Brutality returned to the State of Origin arena in a retro series decider at Suncorp Stadium with three players knocked out in the first four minutes, punches thrown and in another throwback to the 1980s, Queensland upset NSW 22-12 to claim the trophy.
Despite being out on their feet late in the game after losing two players to concussions inside the opening few minutes, the Maroons kicked early to turn NSW around and tackled themselves to a standstill to record one of the biggest upsets in Origin history.
“That’s as good as a Queensland victory as I’ve ever seen,” triumphant coach Billy Slater said. “It was a courageous effort. It was a resilient, tough performance. There’s some pretty proud boys in there and they’ve earned that.
“I don’t think I’ve been any prouder of a team that I’ve been involved in than I am right now. I don’t know whether that’s because I’m in the moment right now but I said it after game one, I just felt a real connection to this group and I’m just so proud of them. I can’t put it any other way.
“I’m just so proud of the people they are. Their preparation, their behaviour, their performance and to go out and deliver that in front of their home people, that’s as good as it gets in sport.”
A try to Kalyn Ponga midway through the second half got Queensland with the fullback’s first four-pointer in a Maroons jersey now part of Origin folklore. Ben Hunt sealed the result in the 79th minute when he snaffled a Nathan Cleary chip kick to run 80 metres to the stripe.
“This is one of the most famous Maroons victories you will ever see,” Cameron Smith beamed in Nine commentary.
For Slater, the 2-1 series triumph after Queensland were hammered into humiliation last year was an amazing result for an undoubtedly legendary player who had never coached a senior side at NRL or representative level.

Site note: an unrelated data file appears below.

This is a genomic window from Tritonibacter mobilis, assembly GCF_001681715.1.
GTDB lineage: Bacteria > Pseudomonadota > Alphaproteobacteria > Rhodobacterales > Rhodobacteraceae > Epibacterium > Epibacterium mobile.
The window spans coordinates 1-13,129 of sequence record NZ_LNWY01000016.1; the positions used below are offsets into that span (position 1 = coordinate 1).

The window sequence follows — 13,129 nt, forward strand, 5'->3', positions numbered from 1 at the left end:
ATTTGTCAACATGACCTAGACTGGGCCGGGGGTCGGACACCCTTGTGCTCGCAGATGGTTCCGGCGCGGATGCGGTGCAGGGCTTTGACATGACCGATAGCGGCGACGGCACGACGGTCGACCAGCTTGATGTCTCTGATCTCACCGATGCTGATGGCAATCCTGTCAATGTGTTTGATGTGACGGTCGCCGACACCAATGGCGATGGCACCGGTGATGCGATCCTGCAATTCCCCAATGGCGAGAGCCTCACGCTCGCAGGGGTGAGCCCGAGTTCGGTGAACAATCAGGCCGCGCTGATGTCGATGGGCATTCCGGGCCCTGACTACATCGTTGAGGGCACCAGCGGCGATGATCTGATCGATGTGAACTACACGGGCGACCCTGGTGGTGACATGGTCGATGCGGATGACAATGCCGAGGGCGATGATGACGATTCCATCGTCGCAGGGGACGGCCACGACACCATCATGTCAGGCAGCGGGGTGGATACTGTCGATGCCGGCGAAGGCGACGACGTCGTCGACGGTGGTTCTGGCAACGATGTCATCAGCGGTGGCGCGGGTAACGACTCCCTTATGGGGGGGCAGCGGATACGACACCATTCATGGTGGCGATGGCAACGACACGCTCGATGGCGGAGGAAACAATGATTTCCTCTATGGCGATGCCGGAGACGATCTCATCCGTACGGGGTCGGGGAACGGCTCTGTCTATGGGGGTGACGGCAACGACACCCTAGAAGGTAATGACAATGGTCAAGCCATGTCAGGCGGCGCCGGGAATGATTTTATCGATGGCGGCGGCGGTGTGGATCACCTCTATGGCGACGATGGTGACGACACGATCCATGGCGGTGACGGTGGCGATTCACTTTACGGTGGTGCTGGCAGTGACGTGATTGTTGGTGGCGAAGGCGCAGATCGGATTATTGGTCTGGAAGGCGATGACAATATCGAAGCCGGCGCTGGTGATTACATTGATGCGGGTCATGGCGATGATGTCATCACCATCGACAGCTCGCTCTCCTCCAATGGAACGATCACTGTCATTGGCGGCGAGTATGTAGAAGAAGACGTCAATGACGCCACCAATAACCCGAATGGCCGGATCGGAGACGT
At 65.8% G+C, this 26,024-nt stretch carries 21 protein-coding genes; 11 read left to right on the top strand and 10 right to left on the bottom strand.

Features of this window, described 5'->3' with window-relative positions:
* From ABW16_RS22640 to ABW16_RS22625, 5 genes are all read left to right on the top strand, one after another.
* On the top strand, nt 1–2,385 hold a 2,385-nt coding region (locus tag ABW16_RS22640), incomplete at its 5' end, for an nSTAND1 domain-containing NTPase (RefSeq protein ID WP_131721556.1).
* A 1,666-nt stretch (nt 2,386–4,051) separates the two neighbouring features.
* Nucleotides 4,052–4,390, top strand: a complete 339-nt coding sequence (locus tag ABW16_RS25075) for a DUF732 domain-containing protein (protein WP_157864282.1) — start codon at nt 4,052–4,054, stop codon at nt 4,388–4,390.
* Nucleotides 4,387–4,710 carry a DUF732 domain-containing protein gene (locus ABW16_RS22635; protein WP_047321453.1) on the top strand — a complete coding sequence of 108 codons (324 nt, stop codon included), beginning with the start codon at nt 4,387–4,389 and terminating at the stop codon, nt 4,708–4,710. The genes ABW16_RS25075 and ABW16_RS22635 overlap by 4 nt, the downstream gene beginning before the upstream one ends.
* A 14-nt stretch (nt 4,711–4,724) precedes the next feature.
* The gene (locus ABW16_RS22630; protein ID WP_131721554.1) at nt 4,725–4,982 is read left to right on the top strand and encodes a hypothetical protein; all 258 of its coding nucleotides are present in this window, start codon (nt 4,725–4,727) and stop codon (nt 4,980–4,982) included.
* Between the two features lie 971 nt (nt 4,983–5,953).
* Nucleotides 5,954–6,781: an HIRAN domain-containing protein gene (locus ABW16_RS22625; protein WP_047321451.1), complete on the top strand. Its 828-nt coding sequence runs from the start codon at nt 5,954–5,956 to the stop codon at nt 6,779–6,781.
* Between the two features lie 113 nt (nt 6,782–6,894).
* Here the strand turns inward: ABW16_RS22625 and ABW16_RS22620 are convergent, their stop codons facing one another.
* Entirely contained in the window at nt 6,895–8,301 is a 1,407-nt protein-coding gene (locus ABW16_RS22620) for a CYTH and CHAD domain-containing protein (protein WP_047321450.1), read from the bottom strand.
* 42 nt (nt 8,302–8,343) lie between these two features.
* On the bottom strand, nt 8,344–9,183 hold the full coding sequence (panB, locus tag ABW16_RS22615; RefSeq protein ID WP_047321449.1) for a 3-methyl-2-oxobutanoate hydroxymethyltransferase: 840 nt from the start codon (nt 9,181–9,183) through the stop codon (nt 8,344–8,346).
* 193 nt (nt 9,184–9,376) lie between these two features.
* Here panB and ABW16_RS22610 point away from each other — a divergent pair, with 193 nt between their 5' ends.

Blues coach Brad Fittler said the Maroons deserved the win but was unhappy about Tino Fa’asuamaleaui not being sin-binned for his part in Dane Gagai’s fight with Matt Burton.
“At the end of the day, Burton didn’t initiate it. He’s not going to fight anyone. He’s got belted. We got the penalty, he got belted, then got in a headlock and we walk out with one player down each. It’s a tad ridiculous. But it is what it is,” he said.
“We came up with some basic errors … it wasn’t anywhere near our best performance. Queensland were really good, without Cam Munster but (was it) the greatest (Origin) game, I’d say no.”
Maroons skipper Daly Cherry-Evans was emotional on the field, shedding tears of joy. “There’s a lot of history that’s gone before us and we unpacked a lot of that this week and we just knew that based on all of those Queensland moments that it was our turn to produce one.”
Rookie forward Patrick Carrigan was rewarded for his impactful efforts in all three matches by winning the Wally Lewis Medal for player of the series.
Carrigan looked stunned when his name was announced, as did a clearly delighted Cameron Smith who ushered the youngster towards the stage. “I don’t know what to say. I missed all that,” said Carrigan. “It was a tough series and the first five minutes really showed what it was about. I think the two fullbacks of both sides [Ponga and James Tedesco], probably one of them should be wearing this.
When it comes to Origin deciders, the Maroons are the undisputed kings. They have now won nine of the past 10 live game-threes and enjoy a 15-5 all-time record with two draws.
The first four minutes of the Origin were like no other in the 43rd year of the interstate contest with Blues forward Cameron Murray, and Queensland duo Selwyn Cobbo and Lindsay Collins ruled out for the rest of the match after copping heavy knocks.
Murray went first after the first minute after a head clash trying to tackle Corey Oates, stumbling as he tried to regain his feet.
Cobbo was the most sickening hit – he was knocked out after colliding with the hip of Carrigan in a gang tackle on Burton.
Then it was Collins stumbling after being on the receiving end of the impact of Tom Gilbert’s tackle on Daniel Tupou.
Slater couldn’t recall an Origin clash with so many wary casualties. “It was a unique game … I don’t know if I’ve seen a start to a game like that before.”